First it was Scotland's Paul Lawrie, then Australia's Wade Ormsby began entertaining thoughts of becoming the first golfer to shoot 59 on the European Tour.
Ormsby and Lawrie went within two shots of golf's magical number in posting nine-under-par 61s in ideal conditions to start the KLM Open at Zandvoort, Netherlands.
While there have been 18 rounds of 60 recorded on the European Tour, Ormsby's 61 is the lowest by an Australian.
The 35-year old South Australian, who has spent the past five weeks at home, made a strong start, carding back-to-back birdies at the third and fourth before making another gain at the sixth.
He then parred the next five holes before making birdies at six of the final seven to match Lawrie's earlier back nine of 28.
Ormsby was thrilled with his strong finish on a Kennemer course laid out next door to the former Dutch F1 Grand Prix circuit where Ormsby has often visited during past KLM Open weeks.
"It was nice to finish like that as I had a hot putter right to the end, which made things a bit easier," he said after his round of 25 putts.
"I was getting a bit frustrated as I was hitting it really close but not holing anything, but I kept on giving myself good chances on the right side and eventually they started rolling in.
"The wind only died down on the last three or four holes, so it was tough out there. I said to Rich (Green) that we’d got the wrong side of the draw, but I’m not complaining now.
"I was thinking there for a time I might break 59 and while I just pulled up short it is the lowest score I’ve had in any round, let alone tournament golf."
The score was Ormsby's lowest by two strokes after his 63 in the 2007 co-sanctioned New Zealand Open.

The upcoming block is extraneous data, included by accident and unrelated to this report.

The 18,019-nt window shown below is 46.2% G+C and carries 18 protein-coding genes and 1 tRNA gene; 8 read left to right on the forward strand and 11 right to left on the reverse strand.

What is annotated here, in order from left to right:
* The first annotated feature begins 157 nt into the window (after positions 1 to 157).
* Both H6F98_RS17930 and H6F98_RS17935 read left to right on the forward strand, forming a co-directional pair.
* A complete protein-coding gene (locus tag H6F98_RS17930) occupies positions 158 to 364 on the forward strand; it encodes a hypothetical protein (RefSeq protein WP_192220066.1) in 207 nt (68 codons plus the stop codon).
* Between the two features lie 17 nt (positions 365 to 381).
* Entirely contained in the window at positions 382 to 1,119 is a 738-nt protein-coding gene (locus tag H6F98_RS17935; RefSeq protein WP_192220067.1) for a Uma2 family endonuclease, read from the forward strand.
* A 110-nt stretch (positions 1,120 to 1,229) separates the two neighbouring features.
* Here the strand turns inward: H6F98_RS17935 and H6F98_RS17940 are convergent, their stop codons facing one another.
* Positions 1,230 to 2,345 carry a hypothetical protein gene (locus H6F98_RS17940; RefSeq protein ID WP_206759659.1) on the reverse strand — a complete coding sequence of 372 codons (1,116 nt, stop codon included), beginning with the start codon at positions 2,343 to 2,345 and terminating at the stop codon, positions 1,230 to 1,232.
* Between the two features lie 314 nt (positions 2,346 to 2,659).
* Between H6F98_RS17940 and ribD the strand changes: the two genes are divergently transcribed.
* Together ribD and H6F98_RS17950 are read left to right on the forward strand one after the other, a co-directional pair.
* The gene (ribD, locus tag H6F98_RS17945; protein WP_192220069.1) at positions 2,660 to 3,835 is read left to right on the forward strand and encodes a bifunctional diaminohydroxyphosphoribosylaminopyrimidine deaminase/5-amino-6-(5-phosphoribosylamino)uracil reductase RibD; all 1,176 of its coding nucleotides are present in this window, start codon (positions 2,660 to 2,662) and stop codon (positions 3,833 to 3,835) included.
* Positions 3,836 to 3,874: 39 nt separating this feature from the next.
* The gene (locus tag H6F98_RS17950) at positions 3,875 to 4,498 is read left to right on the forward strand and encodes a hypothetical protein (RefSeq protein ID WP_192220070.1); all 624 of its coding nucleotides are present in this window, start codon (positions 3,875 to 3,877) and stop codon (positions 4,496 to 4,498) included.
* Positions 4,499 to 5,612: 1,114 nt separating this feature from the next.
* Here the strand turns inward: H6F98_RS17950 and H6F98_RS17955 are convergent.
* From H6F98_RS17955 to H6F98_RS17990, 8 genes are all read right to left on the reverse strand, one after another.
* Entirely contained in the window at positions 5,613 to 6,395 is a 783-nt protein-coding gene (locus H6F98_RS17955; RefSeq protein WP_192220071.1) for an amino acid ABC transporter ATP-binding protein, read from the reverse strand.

The Adelaide-born Ormsby is still seeking a maiden European Tour victory, but continues to draw upon last year's end-of-season superb fourth after leading going into the final round of the Turkish Airlines Open.
Lawrie was out before Ormsby and began his round at the 10th. The 1999 Open Championship winner carded an eagle and four birdies in his first nine holes before making further gains at the second, sixth and seventh.
The 46-year-old Scot needed to pick up two shots in his final two holes to break the 60 barrier, but that dream was shattered when he sent his tee shot on the eighth into a bunker, before recovering to save par from 3m before safely parring the ninth.
"Sixty-one. It sounds good, doesn’t it? I played very nicely and putted very well again," he said in a round that included 26 putts.
"My previous best was 63 in the third round of the Dunhill Links when I won. I was 10 under after 12 holes that day and shot nine under.
"A nine under round there on that day with the wind picking up in the afternoon, was a good knock. Any time you’re nine under, in fact, is a decent effort.
"I hit a lot of really good shots and it couldn’t have been much lower than that. I’m usually moaning that I could have been three or four less, but that was pretty much all I could have got.
"The 59 did cross my mind. I had a long putt on the seventh – my 16th – for eagle after a lovely three wood in there, and had that popped in there I would have only had to birdie one of the last two to make it. It was at the back of my mind, but I’m very happy with 61."
England's Richard Bland is third after a 62, while Queenslander Scott Hend shot a five-under-par 65.